There’s a wide color spectrum on this album, moody movements sitting easily beside funk swinging (try to keep still during “Hot & Bothered”) and upbeat jams like “Trigger Finger” and “Jinx.” The latter features layered guitar and vocals, some sing-along “Na na na’s,” and a prog-funk (whoa!) stumble in the middle that proves that, at their poppiest, they’re still thinking way outside the box.  In fact, the duo sounds as at home with acoustic dittying as they do with more progressive instrumental kicks.  The EP’s title track is a testament to this and a real tour de force.  The song pushes and pulls, jumps rhythms, and climbs and dives through dynamic atmosphere layers, dive bombing straight for your melon one moment and tiptoeing over your feet the next.  If you play this record loud, which, if their live show is any indication, is the desired volume (if not very), the effect is really exhilarating.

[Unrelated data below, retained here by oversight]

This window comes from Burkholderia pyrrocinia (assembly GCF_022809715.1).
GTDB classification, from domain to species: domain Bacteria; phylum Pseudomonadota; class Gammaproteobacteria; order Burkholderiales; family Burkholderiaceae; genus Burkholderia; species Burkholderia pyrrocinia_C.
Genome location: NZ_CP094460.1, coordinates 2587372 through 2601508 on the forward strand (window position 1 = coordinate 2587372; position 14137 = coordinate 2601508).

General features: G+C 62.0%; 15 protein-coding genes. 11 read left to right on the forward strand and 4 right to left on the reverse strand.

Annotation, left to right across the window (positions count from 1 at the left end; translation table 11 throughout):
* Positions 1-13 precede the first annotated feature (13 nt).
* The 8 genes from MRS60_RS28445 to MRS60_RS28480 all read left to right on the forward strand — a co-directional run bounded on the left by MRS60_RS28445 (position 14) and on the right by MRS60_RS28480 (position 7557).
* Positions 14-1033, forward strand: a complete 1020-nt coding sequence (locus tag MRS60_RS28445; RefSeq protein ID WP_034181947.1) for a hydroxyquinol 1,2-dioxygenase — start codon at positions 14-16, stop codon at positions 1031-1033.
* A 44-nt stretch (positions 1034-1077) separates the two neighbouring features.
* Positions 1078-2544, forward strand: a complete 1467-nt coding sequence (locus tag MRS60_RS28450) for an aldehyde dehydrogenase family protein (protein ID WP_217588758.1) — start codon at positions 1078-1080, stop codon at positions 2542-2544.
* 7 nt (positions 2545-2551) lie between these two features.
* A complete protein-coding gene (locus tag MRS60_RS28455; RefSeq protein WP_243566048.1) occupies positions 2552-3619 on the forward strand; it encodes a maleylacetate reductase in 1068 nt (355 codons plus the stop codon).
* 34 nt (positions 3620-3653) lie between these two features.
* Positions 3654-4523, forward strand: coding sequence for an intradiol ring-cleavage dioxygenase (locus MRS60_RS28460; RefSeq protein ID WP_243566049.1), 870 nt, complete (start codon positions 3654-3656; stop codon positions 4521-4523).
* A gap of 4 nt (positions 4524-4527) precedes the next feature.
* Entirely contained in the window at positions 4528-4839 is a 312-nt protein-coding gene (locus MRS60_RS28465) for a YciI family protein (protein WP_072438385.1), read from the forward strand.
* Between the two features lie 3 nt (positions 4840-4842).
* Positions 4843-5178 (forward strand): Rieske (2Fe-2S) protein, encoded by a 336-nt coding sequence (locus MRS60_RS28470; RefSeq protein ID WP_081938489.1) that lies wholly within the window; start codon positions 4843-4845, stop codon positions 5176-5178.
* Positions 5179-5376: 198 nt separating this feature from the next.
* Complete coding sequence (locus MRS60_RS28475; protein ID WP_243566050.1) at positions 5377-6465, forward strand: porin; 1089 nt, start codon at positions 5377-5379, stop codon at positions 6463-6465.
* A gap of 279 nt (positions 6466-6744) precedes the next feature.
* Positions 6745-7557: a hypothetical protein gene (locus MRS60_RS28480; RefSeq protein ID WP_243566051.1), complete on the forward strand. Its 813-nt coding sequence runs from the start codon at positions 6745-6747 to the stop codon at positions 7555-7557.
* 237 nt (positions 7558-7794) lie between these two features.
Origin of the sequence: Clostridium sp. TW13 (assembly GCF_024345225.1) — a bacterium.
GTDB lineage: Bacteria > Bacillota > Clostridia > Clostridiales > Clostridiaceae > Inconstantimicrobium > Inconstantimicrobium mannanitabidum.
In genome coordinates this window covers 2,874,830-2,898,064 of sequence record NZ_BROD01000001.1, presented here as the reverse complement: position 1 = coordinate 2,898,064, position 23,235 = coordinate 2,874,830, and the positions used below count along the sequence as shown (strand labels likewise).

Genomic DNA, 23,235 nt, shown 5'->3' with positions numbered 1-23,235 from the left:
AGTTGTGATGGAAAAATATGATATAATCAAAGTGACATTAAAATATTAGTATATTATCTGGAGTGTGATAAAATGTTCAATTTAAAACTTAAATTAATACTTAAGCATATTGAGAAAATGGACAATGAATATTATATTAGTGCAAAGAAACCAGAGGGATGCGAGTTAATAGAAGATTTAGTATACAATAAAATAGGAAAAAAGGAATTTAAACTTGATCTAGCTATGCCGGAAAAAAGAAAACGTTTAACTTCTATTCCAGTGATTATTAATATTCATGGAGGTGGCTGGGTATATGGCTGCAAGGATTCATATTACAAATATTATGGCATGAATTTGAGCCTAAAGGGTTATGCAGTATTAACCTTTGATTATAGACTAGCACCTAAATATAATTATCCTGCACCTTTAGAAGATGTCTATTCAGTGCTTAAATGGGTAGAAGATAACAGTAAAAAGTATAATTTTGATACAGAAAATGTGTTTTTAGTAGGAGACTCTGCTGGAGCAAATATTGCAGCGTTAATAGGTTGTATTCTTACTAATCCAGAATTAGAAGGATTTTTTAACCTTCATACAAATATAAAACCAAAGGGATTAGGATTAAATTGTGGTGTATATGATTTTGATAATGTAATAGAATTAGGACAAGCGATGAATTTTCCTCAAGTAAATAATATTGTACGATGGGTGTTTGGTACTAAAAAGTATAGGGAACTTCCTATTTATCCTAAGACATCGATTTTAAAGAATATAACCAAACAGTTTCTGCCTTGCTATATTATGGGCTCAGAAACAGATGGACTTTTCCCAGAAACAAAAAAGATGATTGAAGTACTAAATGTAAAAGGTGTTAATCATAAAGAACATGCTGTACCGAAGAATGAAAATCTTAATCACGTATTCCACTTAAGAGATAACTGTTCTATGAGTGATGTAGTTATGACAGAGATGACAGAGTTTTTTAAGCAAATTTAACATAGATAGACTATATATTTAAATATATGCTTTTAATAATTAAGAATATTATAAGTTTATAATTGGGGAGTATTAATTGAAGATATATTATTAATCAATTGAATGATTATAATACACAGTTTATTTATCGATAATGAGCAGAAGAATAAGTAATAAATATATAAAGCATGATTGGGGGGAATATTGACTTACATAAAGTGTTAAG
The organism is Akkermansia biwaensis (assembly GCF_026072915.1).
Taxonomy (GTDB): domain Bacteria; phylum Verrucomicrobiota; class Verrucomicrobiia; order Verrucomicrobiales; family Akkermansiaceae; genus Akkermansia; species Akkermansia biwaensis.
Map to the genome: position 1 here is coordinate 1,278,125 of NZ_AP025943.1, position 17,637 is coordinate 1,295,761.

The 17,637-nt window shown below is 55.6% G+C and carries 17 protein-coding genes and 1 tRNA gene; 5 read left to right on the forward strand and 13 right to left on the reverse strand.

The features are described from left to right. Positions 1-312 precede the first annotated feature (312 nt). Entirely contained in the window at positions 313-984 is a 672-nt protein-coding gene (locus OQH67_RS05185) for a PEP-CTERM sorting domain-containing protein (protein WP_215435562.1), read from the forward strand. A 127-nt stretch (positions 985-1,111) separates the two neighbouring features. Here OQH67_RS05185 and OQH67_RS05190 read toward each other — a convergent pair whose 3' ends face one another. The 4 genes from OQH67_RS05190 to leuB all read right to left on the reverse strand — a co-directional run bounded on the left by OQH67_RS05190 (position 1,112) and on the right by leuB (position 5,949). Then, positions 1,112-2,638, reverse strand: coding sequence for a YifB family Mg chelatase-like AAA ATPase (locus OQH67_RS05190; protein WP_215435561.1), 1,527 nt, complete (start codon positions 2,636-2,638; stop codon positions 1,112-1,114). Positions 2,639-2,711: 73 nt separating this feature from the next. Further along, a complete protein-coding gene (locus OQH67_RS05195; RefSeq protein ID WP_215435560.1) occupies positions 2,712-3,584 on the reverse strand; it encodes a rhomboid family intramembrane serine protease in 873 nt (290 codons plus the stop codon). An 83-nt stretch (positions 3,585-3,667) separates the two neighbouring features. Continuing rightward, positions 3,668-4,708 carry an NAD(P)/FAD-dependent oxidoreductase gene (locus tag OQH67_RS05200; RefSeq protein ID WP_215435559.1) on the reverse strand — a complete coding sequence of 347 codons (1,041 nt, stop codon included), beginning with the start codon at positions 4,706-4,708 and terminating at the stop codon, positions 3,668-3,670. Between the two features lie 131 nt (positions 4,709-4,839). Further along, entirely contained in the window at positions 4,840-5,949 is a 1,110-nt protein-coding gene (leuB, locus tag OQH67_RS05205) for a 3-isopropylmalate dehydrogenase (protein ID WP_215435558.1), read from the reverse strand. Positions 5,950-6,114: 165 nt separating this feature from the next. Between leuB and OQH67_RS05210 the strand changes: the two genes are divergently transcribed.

Now, when I say “saw them set fire to the Precinct,” it might come across as a tired metaphor.  Their closing song, however, aptly titled “Fire,” is about the closest I’ve heard to an actual aural representation of flames.  Didgeridoo and bowed guitar loom like smoke blotting out the sun; the instruments emerge and start at a slow smolder before speeding like wildfire, licking out unpredictably and whipping into what seems an uncontrollable frenzy.  The smokey haze blows by and the song ignites once again, and after the album’s final climax, the last guitar echoes out just long enough to reflect on the fact that, though it may have toed the line, nothing about these seven songs was ever uncontrolled.  All the breakneck turns, dynamic nosedives, atmospheric guitars and thunderous drum fills, whooping and sliding and exploding – all wrung tightly by just two guys with instruments, like a couple of dynamic wizards.  (Or kings.)